Faith In Action: Supporting Our Immigrant Brothers & Sisters

When many of us heard about the separation of immigrant children from their parents, we were outraged. We were horrified by the pictures, haunted by the video of crying children, and hurt by the cruelty of our fellow Americans. As Christians, many of us knew that despite differences on policy, traumatizing children in this way was just wrong. But what could we do? What should we do? How do we respond to an issue that seems to be so political? Now what? As part of a national movement, rallies took place all over the country on Saturday, June 30 to urge our elected officials to reunite families and seek humane immigration practices. On that same day, over 100 people rallied in Englewood to end family separation. The Englewood rally was organized by Metro Community Church, in partnership with Ebenezer Baptist Church, Mount Olive Baptist Church, and the Bergen County Branch of the NAACP and brought together faith leaders, immigration activists, politicians, and other concerned individuals. It was a remarkable day – hearing stories, learning about policies, and raising our collective voices on behalf of those who are too vulnerable to fight for themselves.

But our commitment to caring for our neighbors, the stranger, the immigrant didn’t stop there. Sunday, July 29 was declared Immigration Sunday at Metro. Pastor Michael Carrion began our Justice Matters series reminding us that God cares about the stranger and calls us to do the same – to remember that were once strangers in a strange land (the people of Israel in Egypt or even ourselves or family members in the United States.) (Deuteronomy 10:17-19) And even after the impassioned (and convicting) message, many still wondered “Now what? What can I do?” Metro’s JAC ministry organized an Immigration Forum following the second serviced aimed to answer that question.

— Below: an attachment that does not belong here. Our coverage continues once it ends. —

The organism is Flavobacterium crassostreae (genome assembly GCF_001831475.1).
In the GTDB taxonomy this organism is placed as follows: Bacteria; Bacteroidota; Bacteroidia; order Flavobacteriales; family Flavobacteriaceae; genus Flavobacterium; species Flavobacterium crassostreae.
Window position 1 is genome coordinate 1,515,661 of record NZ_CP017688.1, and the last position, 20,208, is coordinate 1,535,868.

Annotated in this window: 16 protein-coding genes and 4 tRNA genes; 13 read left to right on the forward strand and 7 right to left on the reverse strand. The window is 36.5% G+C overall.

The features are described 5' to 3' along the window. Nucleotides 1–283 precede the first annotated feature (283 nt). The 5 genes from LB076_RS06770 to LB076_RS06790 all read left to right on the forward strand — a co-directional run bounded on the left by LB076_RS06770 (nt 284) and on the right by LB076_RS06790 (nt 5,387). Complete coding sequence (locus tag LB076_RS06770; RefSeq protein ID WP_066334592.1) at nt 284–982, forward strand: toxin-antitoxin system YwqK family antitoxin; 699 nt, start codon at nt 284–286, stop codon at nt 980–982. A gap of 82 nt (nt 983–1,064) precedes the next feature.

Here are some takeaways from the panels: 

  1. We can listen to the stories of our brothers and sisters. Two Metro families shared their immigration ordeal. It was heart-wrenching to hear about the separation, fear, and feelings of helplessness our brothers and sisters have had to endure. 
  2. We can educate ourselves about the issues. Pastor Michael Carrion and immigration attorney, Reba Kim provided clarifying information about current immigration law and practices. Our eyes were opened to what is happening right in our midst. 
  3. We can get involved. Representatives from four organizations that work with immigrant individuals and families spoke about the work they are doing and how we can volunteer. So many people reached out to volunteer and JAC will host another event in the Fall to learn about other opportunities. Information about the organizations in attendance will be posted on the JAC page of the Metro website.

The Bible reminds us that faith without works is dead (James 2:26). Unless we put our faith and convictions into action, our faith becomes stale, inactive, and inconsequential. Let us put our faith and love in action on behalf of some of the most vulnerable among us.

If you missed our immigration panel, you can watch the full video below!

VIDEO: Immigration Panel - Sunday, July 28, 2018

Submitted by Sanetta Ponton

Isaac NhoJACComment